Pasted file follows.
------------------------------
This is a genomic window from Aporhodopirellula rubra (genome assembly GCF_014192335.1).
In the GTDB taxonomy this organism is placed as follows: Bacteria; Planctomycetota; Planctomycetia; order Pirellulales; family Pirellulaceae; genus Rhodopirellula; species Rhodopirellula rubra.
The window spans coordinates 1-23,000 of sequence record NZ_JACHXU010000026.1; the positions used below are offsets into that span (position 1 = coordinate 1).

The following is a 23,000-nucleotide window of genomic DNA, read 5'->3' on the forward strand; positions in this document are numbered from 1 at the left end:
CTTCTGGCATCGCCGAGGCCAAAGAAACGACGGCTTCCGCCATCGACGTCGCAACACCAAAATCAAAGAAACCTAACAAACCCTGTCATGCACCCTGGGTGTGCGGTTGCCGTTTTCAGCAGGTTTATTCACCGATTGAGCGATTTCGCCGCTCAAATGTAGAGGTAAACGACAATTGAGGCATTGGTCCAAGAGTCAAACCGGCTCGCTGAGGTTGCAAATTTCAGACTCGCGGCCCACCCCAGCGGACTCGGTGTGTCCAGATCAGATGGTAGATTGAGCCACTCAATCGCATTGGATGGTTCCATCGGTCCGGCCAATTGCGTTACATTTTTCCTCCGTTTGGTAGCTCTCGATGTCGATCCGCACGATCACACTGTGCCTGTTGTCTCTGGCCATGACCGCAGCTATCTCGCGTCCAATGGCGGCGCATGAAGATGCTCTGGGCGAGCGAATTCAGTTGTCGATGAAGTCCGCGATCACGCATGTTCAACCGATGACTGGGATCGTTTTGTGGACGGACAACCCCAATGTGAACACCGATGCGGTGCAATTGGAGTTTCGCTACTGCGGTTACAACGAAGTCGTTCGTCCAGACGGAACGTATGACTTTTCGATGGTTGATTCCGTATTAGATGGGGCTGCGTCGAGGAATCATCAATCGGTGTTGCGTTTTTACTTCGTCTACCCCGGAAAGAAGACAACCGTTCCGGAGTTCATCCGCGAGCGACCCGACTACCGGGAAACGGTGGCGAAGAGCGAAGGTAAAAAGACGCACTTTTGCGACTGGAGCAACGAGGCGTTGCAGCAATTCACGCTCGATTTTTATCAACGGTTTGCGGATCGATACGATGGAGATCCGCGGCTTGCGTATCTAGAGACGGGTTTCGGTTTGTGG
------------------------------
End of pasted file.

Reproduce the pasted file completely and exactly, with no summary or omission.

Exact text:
This is a genomic window from Aporhodopirellula rubra (genome assembly GCF_014192335.1).
In the GTDB taxonomy this organism is placed as follows: Bacteria; Planctomycetota; Planctomycetia; order Pirellulales; family Pirellulaceae; genus Rhodopirellula; species Rhodopirellula rubra.
The window spans coordinates 1-23,000 of sequence record NZ_JACHXU010000026.1; the positions used below are offsets into that span (position 1 = coordinate 1).

The following is a 23,000-nucleotide window of genomic DNA, read 5'->3' on the forward strand; positions in this document are numbered from 1 at the left end:
CTTCTGGCATCGCCGAGGCCAAAGAAACGACGGCTTCCGCCATCGACGTCGCAACACCAAAATCAAAGAAACCTAACAAACCCTGTCATGCACCCTGGGTGTGCGGTTGCCGTTTTCAGCAGGTTTATTCACCGATTGAGCGATTTCGCCGCTCAAATGTAGAGGTAAACGACAATTGAGGCATTGGTCCAAGAGTCAAACCGGCTCGCTGAGGTTGCAAATTTCAGACTCGCGGCCCACCCCAGCGGACTCGGTGTGTCCAGATCAGATGGTAGATTGAGCCACTCAATCGCATTGGATGGTTCCATCGGTCCGGCCAATTGCGTTACATTTTTCCTCCGTTTGGTAGCTCTCGATGTCGATCCGCACGATCACACTGTGCCTGTTGTCTCTGGCCATGACCGCAGCTATCTCGCGTCCAATGGCGGCGCATGAAGATGCTCTGGGCGAGCGAATTCAGTTGTCGATGAAGTCCGCGATCACGCATGTTCAACCGATGACTGGGATCGTTTTGTGGACGGACAACCCCAATGTGAACACCGATGCGGTGCAATTGGAGTTTCGCTACTGCGGTTACAACGAAGTCGTTCGTCCAGACGGAACGTATGACTTTTCGATGGTTGATTCCGTATTAGATGGGGCTGCGTCGAGGAATCATCAATCGGTGTTGCGTTTTTACTTCGTCTACCCCGGAAAGAAGACAACCGTTCCGGAGTTCATCCGCGAGCGACCCGACTACCGGGAAACGGTGGCGAAGAGCGAAGGTAAAAAGACGCACTTTTGCGACTGGAGCAACGAGGCGTTGCAGCAATTCACGCTCGATTTTTATCAACGGTTTGCGGATCGATACGATGGAGATCCGCGGCTTGCGTATCTAGAGACGGGTTTCGGTTTGTGG